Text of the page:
And this is a bad thing how?

(h/t Mike Lux)

It Would Be Horrible If We Had Two Different Political Parties


Pieces like this remind us that the political establishment – including the press – really hates the idea of having two different political parties that actually disagree about stuff, and maybe even provides an actual real choice for voters. It’s much better when people are elected on personality and image, and the consensus policies of the Wise Old Men Of Washington can be implemented without any troubling disagreement or, god forbid, notice by the voters.

2 House Democrats Defeated After Opposing Health Law


Published: April 25, 2012

A 10-term congressman and founding member of the centrist Blue Dog coalition was trounced by a newcomer, Matt Cartwright, a Scranton lawyer who ran hard against Mr. Holden’s moderate voting record.

The ouster of the Democratic incumbents – and the tough primaries being waged against some House Republicans – suggest that redistricting ultimately is going to send more liberal Democrats and more conservative Republicans to the House.

With the defeat of Mr. Altmire and Mr. Holden, a Blue Dog coalition of conservative Democrats that peaked in 2010 at 54 dipped prospectively to 23.

The result “shows clearly that a Democrat beholden to special interests is going to have a tough time convincing voters he represents their interests,” said Daniel Mintz, national director of coordinated campaigns for the liberal group, which joined the fray for Mr. Cartwright.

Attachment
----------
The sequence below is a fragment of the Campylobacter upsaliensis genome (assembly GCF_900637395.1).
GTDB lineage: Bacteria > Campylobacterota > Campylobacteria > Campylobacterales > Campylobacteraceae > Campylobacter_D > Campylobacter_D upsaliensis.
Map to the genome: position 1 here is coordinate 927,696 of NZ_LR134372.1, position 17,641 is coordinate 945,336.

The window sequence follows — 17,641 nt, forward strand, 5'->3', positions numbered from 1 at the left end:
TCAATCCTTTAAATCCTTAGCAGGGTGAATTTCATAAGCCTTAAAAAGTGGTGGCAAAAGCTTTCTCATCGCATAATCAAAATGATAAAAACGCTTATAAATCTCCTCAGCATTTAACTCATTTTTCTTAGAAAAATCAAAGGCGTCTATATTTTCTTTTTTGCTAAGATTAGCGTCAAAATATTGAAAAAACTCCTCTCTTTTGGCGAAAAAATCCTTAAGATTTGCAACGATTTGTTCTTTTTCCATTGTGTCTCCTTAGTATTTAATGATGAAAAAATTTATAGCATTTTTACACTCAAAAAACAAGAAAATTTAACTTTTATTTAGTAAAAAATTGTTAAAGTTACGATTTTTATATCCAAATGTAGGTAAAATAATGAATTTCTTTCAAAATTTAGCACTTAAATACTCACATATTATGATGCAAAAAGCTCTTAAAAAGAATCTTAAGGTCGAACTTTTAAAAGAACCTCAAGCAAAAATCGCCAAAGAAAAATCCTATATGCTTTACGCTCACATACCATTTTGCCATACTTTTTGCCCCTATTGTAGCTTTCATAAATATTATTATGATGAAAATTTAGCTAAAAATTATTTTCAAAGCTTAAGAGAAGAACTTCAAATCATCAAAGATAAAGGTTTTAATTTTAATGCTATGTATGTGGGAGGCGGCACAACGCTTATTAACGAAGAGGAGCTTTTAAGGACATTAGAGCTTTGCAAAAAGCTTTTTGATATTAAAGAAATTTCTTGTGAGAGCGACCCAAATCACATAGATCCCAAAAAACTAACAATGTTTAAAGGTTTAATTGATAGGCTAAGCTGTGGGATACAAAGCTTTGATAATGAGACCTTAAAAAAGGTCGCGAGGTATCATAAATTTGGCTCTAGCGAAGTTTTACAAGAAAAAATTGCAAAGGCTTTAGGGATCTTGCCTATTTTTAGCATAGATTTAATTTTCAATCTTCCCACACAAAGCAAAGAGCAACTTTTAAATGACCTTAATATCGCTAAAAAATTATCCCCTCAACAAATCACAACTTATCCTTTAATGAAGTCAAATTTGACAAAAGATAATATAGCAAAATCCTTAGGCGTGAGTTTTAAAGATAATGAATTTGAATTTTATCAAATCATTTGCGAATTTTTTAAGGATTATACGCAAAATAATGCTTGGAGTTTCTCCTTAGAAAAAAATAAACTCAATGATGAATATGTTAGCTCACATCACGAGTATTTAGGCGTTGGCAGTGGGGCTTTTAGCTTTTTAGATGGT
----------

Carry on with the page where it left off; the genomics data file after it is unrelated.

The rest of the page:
Harry McGrath, the Lackawanna County Democratic Party chairman, said the anti-incumbent sentiment that helped fuel the Tea Party’s rise in 2010 is still alive. Down the ballot, two state representatives also lost their primaries, as did a veteran former county commissioner who was supposed to breeze into the Democratic nomination for state representative.

He also pointed to something else: angry women, still upset over measures like Pennsylvania’s efforts to mandate invasive ultrasounds before abortions. Former Representative Patrick Murphy had the backing of Mayor Michael A. Nutter of Philadelphia and former Gov. Ed Rendell in his quest to be Pennsylvania’s attorney general. He was expected to dominate Philadelphia and its suburbs, then knock off his Democratic rival, Kathleen Kane, a former Lackawanna County assistant district attorney. But Ms. Kane won with the backing of fed-up women, Mr. McGrath said.

Fire them all.


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